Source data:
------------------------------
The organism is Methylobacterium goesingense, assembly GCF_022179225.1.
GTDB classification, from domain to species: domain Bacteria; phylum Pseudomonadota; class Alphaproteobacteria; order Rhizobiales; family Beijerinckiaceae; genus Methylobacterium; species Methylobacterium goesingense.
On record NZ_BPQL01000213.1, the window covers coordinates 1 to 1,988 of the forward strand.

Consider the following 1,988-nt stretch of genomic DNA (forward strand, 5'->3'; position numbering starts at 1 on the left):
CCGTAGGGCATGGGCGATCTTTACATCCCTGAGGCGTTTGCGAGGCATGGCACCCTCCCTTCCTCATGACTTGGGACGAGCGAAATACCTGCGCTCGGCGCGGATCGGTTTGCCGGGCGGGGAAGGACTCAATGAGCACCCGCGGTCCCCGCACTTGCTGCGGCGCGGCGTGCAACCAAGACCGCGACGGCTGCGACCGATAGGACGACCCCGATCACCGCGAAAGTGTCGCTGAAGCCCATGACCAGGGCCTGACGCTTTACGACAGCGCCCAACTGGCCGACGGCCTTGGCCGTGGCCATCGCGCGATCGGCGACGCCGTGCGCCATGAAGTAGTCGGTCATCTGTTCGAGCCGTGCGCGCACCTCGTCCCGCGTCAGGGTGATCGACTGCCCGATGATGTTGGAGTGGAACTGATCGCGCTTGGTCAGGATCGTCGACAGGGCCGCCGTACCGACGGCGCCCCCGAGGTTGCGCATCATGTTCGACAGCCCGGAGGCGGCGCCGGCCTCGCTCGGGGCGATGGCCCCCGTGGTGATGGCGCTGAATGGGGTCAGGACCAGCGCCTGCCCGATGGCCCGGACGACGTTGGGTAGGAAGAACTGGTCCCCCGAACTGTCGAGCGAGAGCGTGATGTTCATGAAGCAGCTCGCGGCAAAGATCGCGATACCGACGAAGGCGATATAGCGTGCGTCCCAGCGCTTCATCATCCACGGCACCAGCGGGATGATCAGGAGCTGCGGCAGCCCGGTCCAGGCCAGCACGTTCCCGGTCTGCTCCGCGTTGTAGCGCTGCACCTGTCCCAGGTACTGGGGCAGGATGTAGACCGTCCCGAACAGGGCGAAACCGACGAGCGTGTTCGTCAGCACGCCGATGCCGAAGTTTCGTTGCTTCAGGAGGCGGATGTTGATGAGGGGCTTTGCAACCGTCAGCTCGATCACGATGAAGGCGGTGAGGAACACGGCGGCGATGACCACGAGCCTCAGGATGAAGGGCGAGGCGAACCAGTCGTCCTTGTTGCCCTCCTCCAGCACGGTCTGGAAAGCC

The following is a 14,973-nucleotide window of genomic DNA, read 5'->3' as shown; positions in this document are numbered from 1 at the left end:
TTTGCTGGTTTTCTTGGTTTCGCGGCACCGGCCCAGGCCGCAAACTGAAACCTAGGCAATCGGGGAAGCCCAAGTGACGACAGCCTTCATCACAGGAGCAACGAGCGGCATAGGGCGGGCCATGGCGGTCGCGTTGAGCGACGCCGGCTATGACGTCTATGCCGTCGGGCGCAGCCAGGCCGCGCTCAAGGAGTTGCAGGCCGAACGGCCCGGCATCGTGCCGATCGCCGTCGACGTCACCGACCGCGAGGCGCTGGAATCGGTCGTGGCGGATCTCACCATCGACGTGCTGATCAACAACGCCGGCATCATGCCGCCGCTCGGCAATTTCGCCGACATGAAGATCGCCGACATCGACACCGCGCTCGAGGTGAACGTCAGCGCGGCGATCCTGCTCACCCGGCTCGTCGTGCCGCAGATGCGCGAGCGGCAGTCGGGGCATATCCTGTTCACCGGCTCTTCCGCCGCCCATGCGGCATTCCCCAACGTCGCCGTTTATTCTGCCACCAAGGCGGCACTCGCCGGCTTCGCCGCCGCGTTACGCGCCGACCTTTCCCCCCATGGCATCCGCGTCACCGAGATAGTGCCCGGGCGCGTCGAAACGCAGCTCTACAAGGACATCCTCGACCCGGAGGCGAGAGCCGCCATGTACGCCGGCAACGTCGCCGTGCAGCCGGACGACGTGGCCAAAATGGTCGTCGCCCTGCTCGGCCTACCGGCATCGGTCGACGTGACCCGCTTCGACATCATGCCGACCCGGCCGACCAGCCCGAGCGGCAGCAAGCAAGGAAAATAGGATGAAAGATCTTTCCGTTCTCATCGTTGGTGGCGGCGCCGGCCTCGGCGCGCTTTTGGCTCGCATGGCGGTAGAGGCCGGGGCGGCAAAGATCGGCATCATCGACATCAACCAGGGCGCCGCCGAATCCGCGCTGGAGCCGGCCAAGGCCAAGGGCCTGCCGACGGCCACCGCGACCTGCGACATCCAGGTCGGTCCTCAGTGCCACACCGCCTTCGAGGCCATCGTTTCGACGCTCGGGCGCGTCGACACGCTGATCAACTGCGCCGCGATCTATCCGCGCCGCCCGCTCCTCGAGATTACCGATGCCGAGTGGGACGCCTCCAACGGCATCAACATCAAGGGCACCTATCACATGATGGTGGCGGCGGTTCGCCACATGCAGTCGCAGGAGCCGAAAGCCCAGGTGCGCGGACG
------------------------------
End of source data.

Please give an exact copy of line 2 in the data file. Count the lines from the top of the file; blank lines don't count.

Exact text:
GTDB classification, from domain to species: domain Bacteria; phylum Pseudomonadota; class Alphaproteobacteria; order Rhizobiales; family Beijerinckiaceae; genus Methylobacterium; species Methylobacterium goesingense.